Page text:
Vineyards In Georgia (Europe) & Georgia Wineries Map: Georgian wine is some of the most unique in the world with a focus on traditional production techniques. In this article, we round up our top Vineyard choices from our extensive testing of wine at cellar doors around the country. It’s a tough life!
From tiny home wineries to a 7KM (4 miles) underground wine tunnel. We show you where to go for the most interesting experiences, wine tastings and… places where they speak English.
With more than one year in Georgia (Sakartvelo) already, and now we live here, find our ever growing Georgia Wineries Map & Wine Regions Map at the bottom of this article. Also, check out our Free downloadable Georgian Wine PDF guide & Wine Itineraries so you can plan your own trip to unique, artisan home wineries and more.
Best Vineyards In Georgia (Europe) Table Of Contents
Recommended Wine Tour Itinerary Options – Free itineraries, or:
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Georgian Wine Guide (Crash Course PDF) – Learn The Essentials Of Georgian Wine & Wine History
Wine Hotels – Stay In Wine Country (Opens In New Tab)
Tbilisi Wine Tour & Wine Tasting (Opens In New Tab)
Georgian Traditional Food Guide (Opens in new tab)
Things To Do In Kutaisi & Imereti Region, other than wine! (Opens in new tab)
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Georgia has the oldest archeological evidence of winemaking in the world – dating back to about 6000 BC. Unlike other countries around the world, Georgia still makes many wines in the same way they would have been made 8000 years ago – by fermenting the grapes in clay pots (called Qvevri) buried underground to stabilize their temperatures.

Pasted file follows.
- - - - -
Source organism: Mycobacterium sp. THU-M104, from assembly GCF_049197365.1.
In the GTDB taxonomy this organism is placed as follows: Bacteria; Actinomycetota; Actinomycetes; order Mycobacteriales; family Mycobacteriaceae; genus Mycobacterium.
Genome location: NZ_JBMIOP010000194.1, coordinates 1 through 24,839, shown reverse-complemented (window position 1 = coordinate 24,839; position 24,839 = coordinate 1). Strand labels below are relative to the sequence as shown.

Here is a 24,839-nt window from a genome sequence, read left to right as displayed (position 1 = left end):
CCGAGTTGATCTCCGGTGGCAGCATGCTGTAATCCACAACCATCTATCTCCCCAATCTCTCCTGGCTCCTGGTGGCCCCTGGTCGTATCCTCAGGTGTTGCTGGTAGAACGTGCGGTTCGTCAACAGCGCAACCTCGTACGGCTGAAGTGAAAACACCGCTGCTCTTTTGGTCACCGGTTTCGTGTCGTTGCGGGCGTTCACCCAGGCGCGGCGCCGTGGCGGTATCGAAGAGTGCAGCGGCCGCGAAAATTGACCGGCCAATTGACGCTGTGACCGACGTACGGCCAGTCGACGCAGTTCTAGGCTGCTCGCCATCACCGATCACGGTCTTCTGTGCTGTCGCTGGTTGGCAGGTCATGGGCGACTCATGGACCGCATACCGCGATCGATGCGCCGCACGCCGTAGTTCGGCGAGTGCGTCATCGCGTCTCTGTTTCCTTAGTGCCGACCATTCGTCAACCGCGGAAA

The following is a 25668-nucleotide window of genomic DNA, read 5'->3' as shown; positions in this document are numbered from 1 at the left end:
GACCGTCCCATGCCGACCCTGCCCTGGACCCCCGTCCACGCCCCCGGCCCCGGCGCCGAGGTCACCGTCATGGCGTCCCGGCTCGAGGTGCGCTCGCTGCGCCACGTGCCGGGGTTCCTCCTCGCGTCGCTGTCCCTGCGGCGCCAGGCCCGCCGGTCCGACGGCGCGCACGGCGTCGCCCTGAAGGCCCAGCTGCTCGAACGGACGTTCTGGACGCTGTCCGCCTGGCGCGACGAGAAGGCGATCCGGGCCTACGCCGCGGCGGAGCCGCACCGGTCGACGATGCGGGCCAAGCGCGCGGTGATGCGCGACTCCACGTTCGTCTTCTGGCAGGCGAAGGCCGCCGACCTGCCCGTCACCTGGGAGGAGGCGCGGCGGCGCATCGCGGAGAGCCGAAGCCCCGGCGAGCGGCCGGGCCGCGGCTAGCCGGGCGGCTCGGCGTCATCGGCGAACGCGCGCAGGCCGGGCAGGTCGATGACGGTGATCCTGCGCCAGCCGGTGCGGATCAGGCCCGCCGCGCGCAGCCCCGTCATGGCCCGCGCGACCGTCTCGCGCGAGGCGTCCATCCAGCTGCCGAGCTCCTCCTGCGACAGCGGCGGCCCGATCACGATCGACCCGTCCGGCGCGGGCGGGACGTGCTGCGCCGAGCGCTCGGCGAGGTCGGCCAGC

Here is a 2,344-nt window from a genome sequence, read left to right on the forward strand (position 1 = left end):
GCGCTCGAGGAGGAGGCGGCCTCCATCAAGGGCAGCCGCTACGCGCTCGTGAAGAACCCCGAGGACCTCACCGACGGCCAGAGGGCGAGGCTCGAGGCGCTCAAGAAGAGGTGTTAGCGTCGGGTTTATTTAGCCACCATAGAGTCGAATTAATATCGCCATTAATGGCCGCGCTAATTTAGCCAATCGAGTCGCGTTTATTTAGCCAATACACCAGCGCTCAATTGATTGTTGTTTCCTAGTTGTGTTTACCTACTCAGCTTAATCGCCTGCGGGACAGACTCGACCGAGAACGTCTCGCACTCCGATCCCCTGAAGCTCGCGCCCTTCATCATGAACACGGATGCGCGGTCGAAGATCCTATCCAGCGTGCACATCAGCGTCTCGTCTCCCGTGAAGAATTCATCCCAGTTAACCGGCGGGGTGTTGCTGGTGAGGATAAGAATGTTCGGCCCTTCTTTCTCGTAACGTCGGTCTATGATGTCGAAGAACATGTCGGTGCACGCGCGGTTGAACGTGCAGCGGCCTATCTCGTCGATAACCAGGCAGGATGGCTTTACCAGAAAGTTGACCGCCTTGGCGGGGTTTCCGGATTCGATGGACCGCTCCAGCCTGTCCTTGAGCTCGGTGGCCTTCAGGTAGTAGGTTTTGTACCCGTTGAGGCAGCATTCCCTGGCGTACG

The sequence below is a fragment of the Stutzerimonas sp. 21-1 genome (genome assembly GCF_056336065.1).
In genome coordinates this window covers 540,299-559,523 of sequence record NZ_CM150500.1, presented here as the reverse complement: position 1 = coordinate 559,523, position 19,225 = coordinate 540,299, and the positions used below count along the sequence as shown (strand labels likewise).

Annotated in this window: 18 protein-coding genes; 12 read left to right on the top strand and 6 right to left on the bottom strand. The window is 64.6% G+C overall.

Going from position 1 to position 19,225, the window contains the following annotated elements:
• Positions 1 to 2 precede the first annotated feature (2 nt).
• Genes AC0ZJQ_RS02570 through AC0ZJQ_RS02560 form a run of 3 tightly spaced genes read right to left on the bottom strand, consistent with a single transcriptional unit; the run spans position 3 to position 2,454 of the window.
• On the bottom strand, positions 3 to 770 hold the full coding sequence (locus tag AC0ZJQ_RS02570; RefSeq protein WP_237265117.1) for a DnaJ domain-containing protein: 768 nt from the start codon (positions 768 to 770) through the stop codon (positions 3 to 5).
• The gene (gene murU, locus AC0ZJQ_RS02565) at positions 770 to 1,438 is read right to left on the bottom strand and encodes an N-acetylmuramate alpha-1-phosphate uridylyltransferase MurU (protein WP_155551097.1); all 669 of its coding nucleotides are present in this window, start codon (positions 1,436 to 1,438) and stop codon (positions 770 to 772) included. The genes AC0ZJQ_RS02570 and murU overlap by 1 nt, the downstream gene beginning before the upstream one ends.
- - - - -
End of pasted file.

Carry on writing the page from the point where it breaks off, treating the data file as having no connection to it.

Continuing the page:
The traditional method involves pressing the grapes for juice, but also including skins and stalks in the mix that is placed inside the qvevri. This is left to ferment for 3 to 6 months on average. Traditionally no additional maturation in oak is performed, though today some oak aged wines do exist.
Be aware that as well as these traditional qvevri wines, there are plenty of wines in Georgia using local grape varieties (there are estimated to be over 500 grape varietals endemic to Georgia) that are being made in the modern European style. So always ask if you are getting a qvevri wine or not.
Top Vineyards In Georgia
We chose to mainly feature vineyards in Georgia which had at least 1 English-speaking staff member during our visit. Some have food options (if booked in advance) some have a full restaurant. Every single option has its own unique reason to visit. Will you visit them all?
I’ve split our Top 20 into 3 regions. Kakheti (East), Kartli (Central), Imerieti (West). Kakheti & Kartli are best accessed via Tbilisi airport. Imereti, via Kutaisi airport.